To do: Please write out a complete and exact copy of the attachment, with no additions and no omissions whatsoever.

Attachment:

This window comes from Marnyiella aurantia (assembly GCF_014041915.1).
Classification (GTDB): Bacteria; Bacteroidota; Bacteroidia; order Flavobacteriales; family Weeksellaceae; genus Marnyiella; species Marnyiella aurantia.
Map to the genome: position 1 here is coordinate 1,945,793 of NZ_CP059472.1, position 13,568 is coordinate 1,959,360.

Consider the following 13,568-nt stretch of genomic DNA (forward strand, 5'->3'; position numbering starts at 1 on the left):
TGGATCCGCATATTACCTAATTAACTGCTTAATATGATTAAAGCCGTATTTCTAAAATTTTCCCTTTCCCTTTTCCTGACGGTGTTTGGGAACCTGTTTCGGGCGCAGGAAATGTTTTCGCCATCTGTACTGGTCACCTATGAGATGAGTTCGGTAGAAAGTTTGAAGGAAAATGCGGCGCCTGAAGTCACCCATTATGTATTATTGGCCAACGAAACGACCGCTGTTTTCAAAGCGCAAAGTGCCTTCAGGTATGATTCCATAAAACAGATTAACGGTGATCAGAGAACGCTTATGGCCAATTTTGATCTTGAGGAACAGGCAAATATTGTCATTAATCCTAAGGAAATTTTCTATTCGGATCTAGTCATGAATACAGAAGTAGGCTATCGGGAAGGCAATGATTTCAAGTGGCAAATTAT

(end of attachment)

This window comes from Marnyiella aurantia (assembly GCF_014041915.1).
Classification (GTDB): Bacteria; Bacteroidota; Bacteroidia; order Flavobacteriales; family Weeksellaceae; genus Marnyiella; species Marnyiella aurantia.
Map to the genome: position 1 here is coordinate 1,945,793 of NZ_CP059472.1, position 13,568 is coordinate 1,959,360.

Consider the following 13,568-nt stretch of genomic DNA (forward strand, 5'->3'; position numbering starts at 1 on the left):
TGGATCCGCATATTACCTAATTAACTGCTTAATATGATTAAAGCCGTATTTCTAAAATTTTCCCTTTCCCTTTTCCTGACGGTGTTTGGGAACCTGTTTCGGGCGCAGGAAATGTTTTCGCCATCTGTACTGGTCACCTATGAGATGAGTTCGGTAGAAAGTTTGAAGGAAAATGCGGCGCCTGAAGTCACCCATTATGTATTATTGGCCAACGAAACGACCGCTGTTTTCAAAGCGCAAAGTGCCTTCAGGTATGATTCCATAAAACAGATTAACGGTGATCAGAGAACGCTTATGGCCAATTTTGATCTTGAGGAACAGGCAAATATTGTCATTAATCCTAAGGAAATTTTCTATTCGGATCTAGTCATGAATACAGAAGTAGGCTATCGGGAAGGCAATGATTTCAAGTGGCAAATTAT